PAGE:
It’s important to assure clients that interpretive services are bound by strict confidentiality agreements. When possible, provide the option of a bilingual counselor in a nearby location if your client seems uncomfortable with the use of an interpreter.

Differing Treatment Expectations
According to representatives in Chinese and Vietnamese communities, people may expect “quick fix” solutions or what they consider to be “real assistance.” The solutions offered by mainstream counselors may be seen by these communities as abstract. The result is that people may feel disappointed and see counseling as an irrelevant service.

The process of counseling — and the questions that are asked — can make members of certain cultural groups uncomfortable. They may cry after sessions and feel depressed and annoyed.

The meaning of the word “counseling” can be an issue. For example, the word is rarely used in China, and people may have a negative feeling about it. When referring clients for counseling, it is a good idea to explain exactly what the counselor can offer and how this will help their situation (Australian Vietnamese Women’s Welfare Association 1998).1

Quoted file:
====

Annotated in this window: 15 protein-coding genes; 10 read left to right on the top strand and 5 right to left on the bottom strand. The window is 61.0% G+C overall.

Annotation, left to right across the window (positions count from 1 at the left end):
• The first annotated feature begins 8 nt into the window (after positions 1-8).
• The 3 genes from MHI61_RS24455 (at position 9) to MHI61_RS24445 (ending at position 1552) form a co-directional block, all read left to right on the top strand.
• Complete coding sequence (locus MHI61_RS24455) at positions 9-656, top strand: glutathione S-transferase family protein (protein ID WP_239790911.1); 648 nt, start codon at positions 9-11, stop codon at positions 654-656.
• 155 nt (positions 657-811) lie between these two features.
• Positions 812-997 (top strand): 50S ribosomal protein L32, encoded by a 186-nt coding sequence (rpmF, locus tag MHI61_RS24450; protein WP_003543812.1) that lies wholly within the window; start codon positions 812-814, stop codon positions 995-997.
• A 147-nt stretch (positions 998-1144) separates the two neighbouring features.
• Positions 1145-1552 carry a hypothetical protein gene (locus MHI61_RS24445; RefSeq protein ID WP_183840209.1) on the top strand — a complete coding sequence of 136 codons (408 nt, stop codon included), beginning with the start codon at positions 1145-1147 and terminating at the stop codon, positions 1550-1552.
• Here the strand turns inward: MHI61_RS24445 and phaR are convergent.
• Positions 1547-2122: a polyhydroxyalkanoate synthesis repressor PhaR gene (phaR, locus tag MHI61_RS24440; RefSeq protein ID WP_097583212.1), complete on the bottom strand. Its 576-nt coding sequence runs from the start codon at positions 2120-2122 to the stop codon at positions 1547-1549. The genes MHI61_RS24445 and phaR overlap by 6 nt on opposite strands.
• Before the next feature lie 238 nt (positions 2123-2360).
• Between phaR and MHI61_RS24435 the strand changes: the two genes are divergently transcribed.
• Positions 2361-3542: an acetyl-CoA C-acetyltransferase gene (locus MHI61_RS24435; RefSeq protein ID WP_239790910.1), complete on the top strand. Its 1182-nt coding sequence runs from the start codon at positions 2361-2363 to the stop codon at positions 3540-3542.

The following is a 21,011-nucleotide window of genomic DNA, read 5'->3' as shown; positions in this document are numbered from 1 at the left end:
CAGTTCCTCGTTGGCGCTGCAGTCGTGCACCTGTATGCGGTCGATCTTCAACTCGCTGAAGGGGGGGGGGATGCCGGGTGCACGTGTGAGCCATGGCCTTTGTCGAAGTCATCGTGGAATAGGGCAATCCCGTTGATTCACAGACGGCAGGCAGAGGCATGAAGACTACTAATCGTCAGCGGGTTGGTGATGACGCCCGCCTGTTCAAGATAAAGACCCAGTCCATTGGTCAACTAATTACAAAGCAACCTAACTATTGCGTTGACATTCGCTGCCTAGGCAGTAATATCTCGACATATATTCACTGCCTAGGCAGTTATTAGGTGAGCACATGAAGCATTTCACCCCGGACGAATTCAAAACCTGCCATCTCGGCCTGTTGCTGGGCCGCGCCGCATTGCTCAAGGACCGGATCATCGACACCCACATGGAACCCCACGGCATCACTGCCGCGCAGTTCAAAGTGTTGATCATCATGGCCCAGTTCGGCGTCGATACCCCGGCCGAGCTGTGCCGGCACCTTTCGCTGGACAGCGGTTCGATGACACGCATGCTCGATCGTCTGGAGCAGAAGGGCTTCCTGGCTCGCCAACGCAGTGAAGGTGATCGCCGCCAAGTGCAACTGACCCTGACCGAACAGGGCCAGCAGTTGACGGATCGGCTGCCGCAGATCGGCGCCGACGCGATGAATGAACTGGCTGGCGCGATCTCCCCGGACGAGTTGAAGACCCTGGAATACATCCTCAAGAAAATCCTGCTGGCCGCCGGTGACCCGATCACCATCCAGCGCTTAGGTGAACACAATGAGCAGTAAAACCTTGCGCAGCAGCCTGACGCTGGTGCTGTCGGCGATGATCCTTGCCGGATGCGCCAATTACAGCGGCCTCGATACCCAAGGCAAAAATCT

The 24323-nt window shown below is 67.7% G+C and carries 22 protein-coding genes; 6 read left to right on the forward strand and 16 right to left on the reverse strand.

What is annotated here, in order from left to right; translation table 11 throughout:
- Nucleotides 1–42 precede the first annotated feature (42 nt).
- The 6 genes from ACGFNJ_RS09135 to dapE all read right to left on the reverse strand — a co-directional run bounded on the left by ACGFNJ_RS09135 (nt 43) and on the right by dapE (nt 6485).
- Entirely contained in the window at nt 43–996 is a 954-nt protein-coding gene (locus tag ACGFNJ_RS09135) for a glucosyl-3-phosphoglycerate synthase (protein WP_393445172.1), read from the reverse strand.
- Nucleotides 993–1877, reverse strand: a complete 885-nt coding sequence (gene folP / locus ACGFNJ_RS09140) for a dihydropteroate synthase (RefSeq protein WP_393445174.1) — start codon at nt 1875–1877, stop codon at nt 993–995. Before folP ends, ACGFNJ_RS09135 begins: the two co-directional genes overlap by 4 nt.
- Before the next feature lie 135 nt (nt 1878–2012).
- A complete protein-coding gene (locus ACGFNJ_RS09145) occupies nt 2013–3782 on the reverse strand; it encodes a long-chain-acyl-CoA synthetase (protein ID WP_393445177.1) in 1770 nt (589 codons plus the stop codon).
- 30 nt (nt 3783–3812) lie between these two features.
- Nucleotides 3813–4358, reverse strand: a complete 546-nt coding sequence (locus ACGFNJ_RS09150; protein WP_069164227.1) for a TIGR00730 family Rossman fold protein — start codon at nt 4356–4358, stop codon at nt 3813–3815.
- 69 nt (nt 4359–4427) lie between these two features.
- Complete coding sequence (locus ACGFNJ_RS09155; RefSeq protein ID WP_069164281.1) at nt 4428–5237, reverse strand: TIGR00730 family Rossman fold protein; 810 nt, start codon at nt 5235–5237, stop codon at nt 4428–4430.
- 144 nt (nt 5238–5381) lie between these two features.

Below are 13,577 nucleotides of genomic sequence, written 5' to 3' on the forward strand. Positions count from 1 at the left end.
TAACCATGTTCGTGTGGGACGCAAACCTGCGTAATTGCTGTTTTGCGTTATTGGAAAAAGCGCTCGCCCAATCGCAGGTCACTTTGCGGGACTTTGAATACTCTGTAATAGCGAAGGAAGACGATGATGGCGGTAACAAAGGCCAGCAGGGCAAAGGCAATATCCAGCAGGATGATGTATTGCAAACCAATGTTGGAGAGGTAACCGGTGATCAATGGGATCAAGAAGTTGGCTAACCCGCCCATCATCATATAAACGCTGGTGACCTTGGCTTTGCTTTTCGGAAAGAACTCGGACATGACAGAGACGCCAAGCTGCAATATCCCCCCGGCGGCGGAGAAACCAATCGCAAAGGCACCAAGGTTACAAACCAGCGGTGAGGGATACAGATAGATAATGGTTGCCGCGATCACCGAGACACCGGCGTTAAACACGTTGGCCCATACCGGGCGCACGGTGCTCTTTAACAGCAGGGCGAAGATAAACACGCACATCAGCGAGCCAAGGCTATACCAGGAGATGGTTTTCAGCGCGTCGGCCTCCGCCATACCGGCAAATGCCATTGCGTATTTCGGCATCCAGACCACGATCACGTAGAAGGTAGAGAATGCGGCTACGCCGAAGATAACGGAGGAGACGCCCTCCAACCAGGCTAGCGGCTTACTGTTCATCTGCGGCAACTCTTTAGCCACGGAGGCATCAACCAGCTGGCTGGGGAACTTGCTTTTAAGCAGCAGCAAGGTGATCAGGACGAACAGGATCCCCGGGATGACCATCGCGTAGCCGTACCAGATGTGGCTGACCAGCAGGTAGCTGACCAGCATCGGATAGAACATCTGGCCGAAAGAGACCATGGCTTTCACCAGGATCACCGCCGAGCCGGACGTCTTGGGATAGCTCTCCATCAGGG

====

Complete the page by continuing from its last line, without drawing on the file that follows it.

Cultural challenges may exist with regard to the age of the counselor. It can be difficult for an older client to seek advice from a younger counselor in communities where age is a mark of status.

What Assistance Does California’s Problem Gambling Helpline Services Provide to Culturally and Linguistically Diverse Communities?
California has gambling services that employ a number of multilingual counselors, as well as translators who provide language-specific services. A wide range of languages is covered by the translators, including Vietnamese, Mien, Hmong, Spanish, Korean, French, Hindi, Punjabi, Urdu, Farsi – Afghani, Farsi – Persian/Iranian (same geographic name, ‘Persia’ is the historical name), Chinese – Cantonese, Chinese – Mandarin, Armenian, Russian, and Tagalog. Call 1-800-GAMBLER (426-2537) for problem gambling help.

For more information about problem gambling in culturally and linguistically diverse communities, please see here: